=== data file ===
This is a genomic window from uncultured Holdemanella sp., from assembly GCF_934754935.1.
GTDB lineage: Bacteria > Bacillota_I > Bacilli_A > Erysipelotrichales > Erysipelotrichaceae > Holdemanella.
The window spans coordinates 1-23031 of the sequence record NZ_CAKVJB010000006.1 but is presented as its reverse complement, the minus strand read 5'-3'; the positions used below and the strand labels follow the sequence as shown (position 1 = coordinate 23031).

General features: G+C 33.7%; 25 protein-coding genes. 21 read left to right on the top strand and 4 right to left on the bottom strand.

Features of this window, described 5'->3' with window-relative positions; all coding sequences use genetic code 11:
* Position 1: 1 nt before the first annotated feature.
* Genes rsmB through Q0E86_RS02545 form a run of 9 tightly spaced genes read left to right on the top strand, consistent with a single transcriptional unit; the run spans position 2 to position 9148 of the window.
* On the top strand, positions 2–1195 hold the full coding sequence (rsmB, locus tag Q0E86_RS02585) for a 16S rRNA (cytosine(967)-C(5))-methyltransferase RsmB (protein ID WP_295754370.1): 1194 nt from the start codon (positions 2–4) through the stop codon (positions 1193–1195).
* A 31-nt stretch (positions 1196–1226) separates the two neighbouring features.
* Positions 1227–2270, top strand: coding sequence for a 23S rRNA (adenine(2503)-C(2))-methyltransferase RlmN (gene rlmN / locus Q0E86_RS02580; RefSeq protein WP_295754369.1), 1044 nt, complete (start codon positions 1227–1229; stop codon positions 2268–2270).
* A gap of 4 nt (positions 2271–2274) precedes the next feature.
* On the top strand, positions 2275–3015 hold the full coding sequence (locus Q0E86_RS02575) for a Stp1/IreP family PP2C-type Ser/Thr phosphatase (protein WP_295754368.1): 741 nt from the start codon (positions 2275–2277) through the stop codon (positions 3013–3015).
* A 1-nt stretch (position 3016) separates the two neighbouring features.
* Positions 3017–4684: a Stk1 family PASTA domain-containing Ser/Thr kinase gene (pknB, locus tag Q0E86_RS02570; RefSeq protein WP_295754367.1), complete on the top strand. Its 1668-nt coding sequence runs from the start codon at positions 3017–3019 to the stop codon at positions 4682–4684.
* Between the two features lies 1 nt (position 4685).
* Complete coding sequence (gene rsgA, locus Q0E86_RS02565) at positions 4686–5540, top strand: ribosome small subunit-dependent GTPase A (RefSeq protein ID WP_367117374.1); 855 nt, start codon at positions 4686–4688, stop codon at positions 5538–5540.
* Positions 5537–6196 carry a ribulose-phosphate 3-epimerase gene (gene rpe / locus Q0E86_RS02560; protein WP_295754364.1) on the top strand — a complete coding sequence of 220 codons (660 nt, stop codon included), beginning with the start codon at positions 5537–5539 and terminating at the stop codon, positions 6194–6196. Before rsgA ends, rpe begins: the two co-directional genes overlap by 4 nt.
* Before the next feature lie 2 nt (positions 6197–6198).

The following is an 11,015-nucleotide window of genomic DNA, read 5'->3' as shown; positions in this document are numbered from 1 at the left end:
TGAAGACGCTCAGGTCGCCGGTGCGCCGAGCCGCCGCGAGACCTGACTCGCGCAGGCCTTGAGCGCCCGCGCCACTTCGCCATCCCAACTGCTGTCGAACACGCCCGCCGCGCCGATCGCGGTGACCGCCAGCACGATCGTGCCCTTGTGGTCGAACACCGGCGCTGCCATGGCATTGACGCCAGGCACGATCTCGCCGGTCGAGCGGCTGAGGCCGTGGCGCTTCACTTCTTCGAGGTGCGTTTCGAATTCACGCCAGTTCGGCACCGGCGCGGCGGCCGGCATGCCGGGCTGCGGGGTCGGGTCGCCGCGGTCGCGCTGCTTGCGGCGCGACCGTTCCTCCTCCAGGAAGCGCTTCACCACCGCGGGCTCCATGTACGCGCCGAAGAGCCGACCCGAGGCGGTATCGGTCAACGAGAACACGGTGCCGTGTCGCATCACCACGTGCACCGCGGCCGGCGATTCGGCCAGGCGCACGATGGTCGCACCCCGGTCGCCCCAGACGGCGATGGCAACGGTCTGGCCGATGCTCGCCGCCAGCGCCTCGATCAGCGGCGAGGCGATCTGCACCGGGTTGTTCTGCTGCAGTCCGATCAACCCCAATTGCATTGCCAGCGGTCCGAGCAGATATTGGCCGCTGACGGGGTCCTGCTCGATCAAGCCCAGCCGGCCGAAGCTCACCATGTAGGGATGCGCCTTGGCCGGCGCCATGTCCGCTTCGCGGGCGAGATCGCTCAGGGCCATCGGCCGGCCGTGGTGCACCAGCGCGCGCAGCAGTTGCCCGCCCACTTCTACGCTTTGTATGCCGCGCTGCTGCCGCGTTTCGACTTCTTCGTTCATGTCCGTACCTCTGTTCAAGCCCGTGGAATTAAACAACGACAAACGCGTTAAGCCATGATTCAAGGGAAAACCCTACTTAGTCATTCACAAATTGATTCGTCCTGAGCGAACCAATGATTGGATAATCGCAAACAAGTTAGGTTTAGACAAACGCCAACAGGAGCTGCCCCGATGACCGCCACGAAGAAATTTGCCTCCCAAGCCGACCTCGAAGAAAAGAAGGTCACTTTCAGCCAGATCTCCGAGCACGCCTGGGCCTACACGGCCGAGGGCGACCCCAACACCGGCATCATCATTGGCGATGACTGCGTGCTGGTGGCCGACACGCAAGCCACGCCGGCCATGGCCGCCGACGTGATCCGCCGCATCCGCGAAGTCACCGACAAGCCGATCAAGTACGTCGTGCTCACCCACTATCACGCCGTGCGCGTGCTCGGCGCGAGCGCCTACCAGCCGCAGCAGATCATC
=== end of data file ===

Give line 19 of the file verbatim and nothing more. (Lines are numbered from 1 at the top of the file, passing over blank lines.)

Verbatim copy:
The following is an 11,015-nucleotide window of genomic DNA, read 5'->3' as shown; positions in this document are numbered from 1 at the left end: